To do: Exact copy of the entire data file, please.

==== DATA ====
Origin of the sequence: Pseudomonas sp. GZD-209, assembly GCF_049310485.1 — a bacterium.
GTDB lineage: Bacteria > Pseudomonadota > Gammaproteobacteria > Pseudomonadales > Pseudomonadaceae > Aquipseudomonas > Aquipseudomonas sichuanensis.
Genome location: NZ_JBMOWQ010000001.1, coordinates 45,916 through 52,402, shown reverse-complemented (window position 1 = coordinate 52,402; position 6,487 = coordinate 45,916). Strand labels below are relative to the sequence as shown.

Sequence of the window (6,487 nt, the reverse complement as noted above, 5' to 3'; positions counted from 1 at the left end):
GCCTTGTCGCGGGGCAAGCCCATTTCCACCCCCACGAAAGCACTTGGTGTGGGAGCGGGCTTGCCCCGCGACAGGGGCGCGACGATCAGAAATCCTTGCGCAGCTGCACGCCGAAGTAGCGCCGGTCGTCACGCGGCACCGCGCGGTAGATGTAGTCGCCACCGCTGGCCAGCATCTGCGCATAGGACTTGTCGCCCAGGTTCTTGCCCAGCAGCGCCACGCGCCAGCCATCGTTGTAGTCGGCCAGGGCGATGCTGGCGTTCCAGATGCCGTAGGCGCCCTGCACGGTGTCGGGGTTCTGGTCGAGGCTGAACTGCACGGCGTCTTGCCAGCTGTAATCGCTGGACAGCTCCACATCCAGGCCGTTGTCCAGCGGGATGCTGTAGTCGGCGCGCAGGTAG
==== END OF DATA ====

Origin of the sequence: Pseudomonas sp. GZD-209, assembly GCF_049310485.1 — a bacterium.
GTDB lineage: Bacteria > Pseudomonadota > Gammaproteobacteria > Pseudomonadales > Pseudomonadaceae > Aquipseudomonas > Aquipseudomonas sichuanensis.
Genome location: NZ_JBMOWQ010000001.1, coordinates 45,916 through 52,402, shown reverse-complemented (window position 1 = coordinate 52,402; position 6,487 = coordinate 45,916). Strand labels below are relative to the sequence as shown.

Sequence of the window (6,487 nt, the reverse complement as noted above, 5' to 3'; positions counted from 1 at the left end):
GCCTTGTCGCGGGGCAAGCCCATTTCCACCCCCACGAAAGCACTTGGTGTGGGAGCGGGCTTGCCCCGCGACAGGGGCGCGACGATCAGAAATCCTTGCGCAGCTGCACGCCGAAGTAGCGCCGGTCGTCACGCGGCACCGCGCGGTAGATGTAGTCGCCACCGCTGGCCAGCATCTGCGCATAGGACTTGTCGCCCAGGTTCTTGCCCAGCAGCGCCACGCGCCAGCCATCGTTGTAGTCGGCCAGGGCGATGCTGGCGTTCCAGATGCCGTAGGCGCCCTGCACGGTGTCGGGGTTCTGGTCGAGGCTGAACTGCACGGCGTCTTGCCAGCTGTAATCGCTGGACAGCTCCACATCCAGGCCGTTGTCCAGCGGGATGCTGTAGTCGGCGCGCAGGTAG